Your number’s up – a case for the usefulness of useless maths



I once made the mistake of asking a mathematician why he devoted his whole life to maths. “Because it’s fun!” he replied wildly, his flabby cheeks beaming with childlike excitement.

“Ah, of course,” I thought to myself. “It is fun.”

But what can it do for society? It’s a question I’ve been asked by various people on scholarships committees and one that, over the course of this article and another to follow, I hope to answer.

I spend my time in an area of maths called number theory, which essentially looks at the shape of the counting numbers.

Other number theorists might encapsulate it differently, but it’s this perspective that keeps me on the edge of my seat. At the heart of this theory, we look at the distribution of the prime numbers.

Prime numbers

As one usually learns in their first few years of primary school, a prime number has a mathematical description (to do with factors) which, if stated here, might alienate more readers than it attracts. Let’s instead consider the following light-hearted definition:

Let’s say you have a pile of biscuits. The number of biscuits you have is a prime number if there is no way to arrange those biscuits into a neat rectangle.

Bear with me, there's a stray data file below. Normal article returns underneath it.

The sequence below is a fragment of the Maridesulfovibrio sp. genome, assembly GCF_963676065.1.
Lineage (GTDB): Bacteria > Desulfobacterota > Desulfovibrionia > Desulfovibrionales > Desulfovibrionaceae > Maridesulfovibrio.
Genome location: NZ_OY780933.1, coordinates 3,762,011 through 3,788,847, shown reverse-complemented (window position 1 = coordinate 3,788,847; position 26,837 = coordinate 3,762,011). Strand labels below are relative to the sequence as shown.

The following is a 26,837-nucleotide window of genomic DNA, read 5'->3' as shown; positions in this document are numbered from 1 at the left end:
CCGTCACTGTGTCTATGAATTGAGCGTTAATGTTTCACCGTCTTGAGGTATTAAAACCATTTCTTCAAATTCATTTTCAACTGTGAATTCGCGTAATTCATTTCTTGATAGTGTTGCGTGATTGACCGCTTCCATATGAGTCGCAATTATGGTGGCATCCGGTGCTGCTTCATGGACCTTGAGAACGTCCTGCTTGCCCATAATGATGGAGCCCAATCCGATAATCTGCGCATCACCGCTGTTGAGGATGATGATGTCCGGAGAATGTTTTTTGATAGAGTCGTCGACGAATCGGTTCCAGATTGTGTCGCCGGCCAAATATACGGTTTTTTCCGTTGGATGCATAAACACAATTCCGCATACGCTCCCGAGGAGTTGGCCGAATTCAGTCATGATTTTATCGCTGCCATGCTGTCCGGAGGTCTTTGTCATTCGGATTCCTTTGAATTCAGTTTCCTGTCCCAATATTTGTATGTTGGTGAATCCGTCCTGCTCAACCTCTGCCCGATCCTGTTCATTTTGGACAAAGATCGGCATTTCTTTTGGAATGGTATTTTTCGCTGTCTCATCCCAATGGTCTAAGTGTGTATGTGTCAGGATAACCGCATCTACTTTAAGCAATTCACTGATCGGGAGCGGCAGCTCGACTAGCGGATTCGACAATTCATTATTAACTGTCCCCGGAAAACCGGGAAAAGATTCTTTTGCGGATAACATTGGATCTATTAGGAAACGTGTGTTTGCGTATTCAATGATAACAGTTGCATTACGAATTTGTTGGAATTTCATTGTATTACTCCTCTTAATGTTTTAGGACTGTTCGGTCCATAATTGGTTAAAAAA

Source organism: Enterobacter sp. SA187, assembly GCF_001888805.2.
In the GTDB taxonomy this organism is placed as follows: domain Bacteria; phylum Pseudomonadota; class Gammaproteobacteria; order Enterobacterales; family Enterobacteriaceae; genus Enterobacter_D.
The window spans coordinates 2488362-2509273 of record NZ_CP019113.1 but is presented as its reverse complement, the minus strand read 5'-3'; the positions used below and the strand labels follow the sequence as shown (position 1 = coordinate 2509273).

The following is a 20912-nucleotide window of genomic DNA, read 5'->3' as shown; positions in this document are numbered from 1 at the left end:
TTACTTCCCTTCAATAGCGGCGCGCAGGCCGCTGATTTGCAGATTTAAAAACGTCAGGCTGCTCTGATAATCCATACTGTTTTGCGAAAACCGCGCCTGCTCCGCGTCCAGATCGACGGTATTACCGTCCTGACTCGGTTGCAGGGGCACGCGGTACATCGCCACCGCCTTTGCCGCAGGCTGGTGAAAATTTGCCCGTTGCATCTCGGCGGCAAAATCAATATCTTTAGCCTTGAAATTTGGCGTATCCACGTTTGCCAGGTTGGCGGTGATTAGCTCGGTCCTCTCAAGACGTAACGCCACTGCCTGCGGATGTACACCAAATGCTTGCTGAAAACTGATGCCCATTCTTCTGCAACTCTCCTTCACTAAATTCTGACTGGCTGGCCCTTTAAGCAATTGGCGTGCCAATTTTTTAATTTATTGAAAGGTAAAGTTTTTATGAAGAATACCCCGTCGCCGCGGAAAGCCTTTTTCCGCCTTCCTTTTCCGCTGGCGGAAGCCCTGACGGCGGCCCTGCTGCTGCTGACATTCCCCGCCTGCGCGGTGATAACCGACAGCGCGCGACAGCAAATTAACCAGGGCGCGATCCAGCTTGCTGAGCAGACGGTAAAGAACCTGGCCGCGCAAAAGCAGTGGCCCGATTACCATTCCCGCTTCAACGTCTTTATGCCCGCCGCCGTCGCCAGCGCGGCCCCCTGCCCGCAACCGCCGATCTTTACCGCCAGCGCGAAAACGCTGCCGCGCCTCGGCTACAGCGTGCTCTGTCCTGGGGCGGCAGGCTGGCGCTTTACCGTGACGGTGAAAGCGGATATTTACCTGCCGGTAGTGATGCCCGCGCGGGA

So if I gave you seven biscuits (think of it as a very early Christmas present) then you could arrange them like this:


We think of the above as a line, and not a rectangle. We could also arrange them like this:


But no matter how hard you try, you just won’t be able to arrange them into a rectangle! Therefore, seven is a prime number.

On the other hand, 12 is not a prime number, for 12 biscuits can be nicely arranged into a rectangle as follows:


Or even like this


If you wanted to, you could arrange 12 biscuits in a way that wasn’t a rectangle. The point is, if you can arrange them in a rectangle in at least one way, then the number is not a prime.

So there is something shape-y about the prime numbers. The really delightful thing is that prime numbers seem to just pop their head up in the counting numbers wherever they feel like it. Not only that, but they go on forever.

This fact – that there are infinitely many prime numbers – is an ancient theorem and was first proved to be true by the grand mathematician Euclid around 300 BC. The sequence of prime numbers starts as follows:

2, 3, 5, 7, 11, 13, 17, 19, 23, 29, 31 …

Primes are often called the atoms of arithmetic, and there is a good reason for this. Using only the primes, we can, through multiplication, build all of the composite (i.e. not prime) numbers.

Likewise, if we choose any counting number (except for 1, which is neither prime nor composite), then this number is either a prime or a bunch of primes multiplied together.

60 = 2 x 2 x 3 x 5
34 = 2 x 17

So why would the world’s mathematicians be interested in a subject that’s routinely covered in primary school?

The driving force here, as in most mathematics, is natural curiosity. As mentioned earlier, prime numbers, despite being very simple to describe, are tenacious in the way that they hide in the counting numbers.